Charities/Rescues – Announcements for charitable or fundraising events can only be made for 501(c)(3) tax-exempt organizations. Special exceptions may be made, at the moderators’ discretion and direction, for board-related events or fundraising activities in extraordinary circumstances.

Occasional posts regarding horses available for adoption through IRS-registered horse rescue or placement programs are permitted in the appropriate forums, but these threads may be limited at the discretion of the moderators. Individuals may not advertise or make announcements for horses in need of rescue, placement or adoption unless the horse is available through a recognized rescue or placement agency or government-run entity or the thread fits the criteria for and is located in the Giveaways forum.

5. Do not post copyrighted photographs unless you have purchased that photo and have permission to do so.

6. Respect other members.
As members are often passionate about their beliefs and intentions can easily be misinterpreted in this type of environment, try to explore or resolve the inevitable disagreements that arise in the course of threads calmly and rationally.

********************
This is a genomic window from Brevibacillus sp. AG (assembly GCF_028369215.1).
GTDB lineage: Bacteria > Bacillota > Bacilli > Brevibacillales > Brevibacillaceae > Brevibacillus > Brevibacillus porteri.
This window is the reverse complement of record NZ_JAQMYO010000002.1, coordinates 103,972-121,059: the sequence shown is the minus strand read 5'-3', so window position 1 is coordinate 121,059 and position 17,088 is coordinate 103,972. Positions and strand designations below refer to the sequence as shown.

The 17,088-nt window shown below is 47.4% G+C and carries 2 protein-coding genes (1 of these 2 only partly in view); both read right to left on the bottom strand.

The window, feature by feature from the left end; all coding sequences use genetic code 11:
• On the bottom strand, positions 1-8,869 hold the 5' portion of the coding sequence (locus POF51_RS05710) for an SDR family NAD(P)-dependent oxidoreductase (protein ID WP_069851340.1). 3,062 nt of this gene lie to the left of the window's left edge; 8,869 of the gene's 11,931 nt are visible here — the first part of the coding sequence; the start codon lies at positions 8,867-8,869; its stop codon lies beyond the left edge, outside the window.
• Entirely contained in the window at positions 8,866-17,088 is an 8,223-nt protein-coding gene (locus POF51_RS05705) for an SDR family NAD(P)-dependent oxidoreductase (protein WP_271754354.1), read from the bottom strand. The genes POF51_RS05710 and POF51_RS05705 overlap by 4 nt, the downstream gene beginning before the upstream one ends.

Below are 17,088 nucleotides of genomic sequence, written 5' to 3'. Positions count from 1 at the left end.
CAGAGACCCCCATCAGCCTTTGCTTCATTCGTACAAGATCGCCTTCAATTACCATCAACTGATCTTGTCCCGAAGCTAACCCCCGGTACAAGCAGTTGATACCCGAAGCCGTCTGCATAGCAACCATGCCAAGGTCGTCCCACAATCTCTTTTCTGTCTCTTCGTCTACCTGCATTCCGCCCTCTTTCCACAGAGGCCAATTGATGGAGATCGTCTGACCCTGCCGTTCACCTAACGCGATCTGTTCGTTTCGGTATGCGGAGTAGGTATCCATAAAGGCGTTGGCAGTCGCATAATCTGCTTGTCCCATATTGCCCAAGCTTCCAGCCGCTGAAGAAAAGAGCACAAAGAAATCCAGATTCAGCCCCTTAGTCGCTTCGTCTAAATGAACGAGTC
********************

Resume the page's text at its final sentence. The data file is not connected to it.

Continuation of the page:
If you see a post that you feel violates the rules of the board, please click the “alert” button (exclamation point inside of a triangle) in the bottom left corner of the post, which will alert ONLY the moderators to the post in question. They will then take whatever action, or no action, as deemed appropriate for the situation at their discretion. Do not air grievances regarding other posters or the moderators in the discussion forums.

Please be advised that adding another user to your “Ignore” list via your User Control Panel can be a useful tactic, which blocks posts and private messages by members whose commentary you’d rather avoid reading.